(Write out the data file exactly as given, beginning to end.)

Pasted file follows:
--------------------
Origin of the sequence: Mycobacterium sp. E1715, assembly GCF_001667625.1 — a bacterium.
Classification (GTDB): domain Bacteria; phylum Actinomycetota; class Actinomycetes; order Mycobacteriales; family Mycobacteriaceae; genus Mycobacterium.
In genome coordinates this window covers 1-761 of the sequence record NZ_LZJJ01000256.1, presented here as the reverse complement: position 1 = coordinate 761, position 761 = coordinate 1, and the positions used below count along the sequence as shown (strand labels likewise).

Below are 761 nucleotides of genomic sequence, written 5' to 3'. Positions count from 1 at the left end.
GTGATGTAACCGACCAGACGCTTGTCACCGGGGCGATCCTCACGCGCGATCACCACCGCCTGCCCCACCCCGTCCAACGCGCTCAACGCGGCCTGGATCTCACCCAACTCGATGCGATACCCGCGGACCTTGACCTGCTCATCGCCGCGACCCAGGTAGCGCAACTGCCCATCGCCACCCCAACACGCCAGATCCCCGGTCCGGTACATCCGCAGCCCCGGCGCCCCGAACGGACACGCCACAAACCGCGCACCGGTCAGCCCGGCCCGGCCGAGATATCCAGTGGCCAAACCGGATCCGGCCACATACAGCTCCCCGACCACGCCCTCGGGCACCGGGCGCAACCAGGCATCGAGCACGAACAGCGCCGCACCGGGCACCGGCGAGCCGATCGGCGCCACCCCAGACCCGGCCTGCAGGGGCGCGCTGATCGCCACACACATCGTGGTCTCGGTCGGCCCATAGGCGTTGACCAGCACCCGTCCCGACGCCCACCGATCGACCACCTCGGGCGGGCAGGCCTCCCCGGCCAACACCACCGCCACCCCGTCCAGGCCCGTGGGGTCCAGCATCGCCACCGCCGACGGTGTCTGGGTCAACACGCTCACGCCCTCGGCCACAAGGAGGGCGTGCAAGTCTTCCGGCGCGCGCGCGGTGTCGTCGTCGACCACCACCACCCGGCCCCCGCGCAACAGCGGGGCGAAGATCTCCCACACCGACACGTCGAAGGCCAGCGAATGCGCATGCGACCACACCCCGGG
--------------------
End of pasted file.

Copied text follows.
Origin of the sequence: Mycobacterium sp. E1715, assembly GCF_001667625.1 — a bacterium.
Classification (GTDB): domain Bacteria; phylum Actinomycetota; class Actinomycetes; order Mycobacteriales; family Mycobacteriaceae; genus Mycobacterium.
In genome coordinates this window covers 1-761 of the sequence record NZ_LZJJ01000256.1, presented here as the reverse complement: position 1 = coordinate 761, position 761 = coordinate 1, and the positions used below count along the sequence as shown (strand labels likewise).

Below are 761 nucleotides of genomic sequence, written 5' to 3'. Positions count from 1 at the left end.
GTGATGTAACCGACCAGACGCTTGTCACCGGGGCGATCCTCACGCGCGATCACCACCGCCTGCCCCACCCCGTCCAACGCGCTCAACGCGGCCTGGATCTCACCCAACTCGATGCGATACCCGCGGACCTTGACCTGCTCATCGCCGCGACCCAGGTAGCGCAACTGCCCATCGCCACCCCAACACGCCAGATCCCCGGTCCGGTACATCCGCAGCCCCGGCGCCCCGAACGGACACGCCACAAACCGCGCACCGGTCAGCCCGGCCCGGCCGAGATATCCAGTGGCCAAACCGGATCCGGCCACATACAGCTCCCCGACCACGCCCTCGGGCACCGGGCGCAACCAGGCATCGAGCACGAACAGCGCCGCACCGGGCACCGGCGAGCCGATCGGCGCCACCCCAGACCCGGCCTGCAGGGGCGCGCTGATCGCCACACACATCGTGGTCTCGGTCGGCCCATAGGCGTTGACCAGCACCCGTCCCGACGCCCACCGATCGACCACCTCGGGCGGGCAGGCCTCCCCGGCCAACACCACCGCCACCCCGTCCAGGCCCGTGGGGTCCAGCATCGCCACCGCCGACGGTGTCTGGGTCAACACGCTCACGCCCTCGGCCACAAGGAGGGCGTGCAAGTCTTCCGGCGCGCGCGCGGTGTCGTCGTCGACCACCACCACCCGGCCCCCGCGCAACAGCGGGGCGAAGATCTCCCACACCGACACGTCGAAGGCCAGCGAATGCGCATGCGACCACACCCCGGG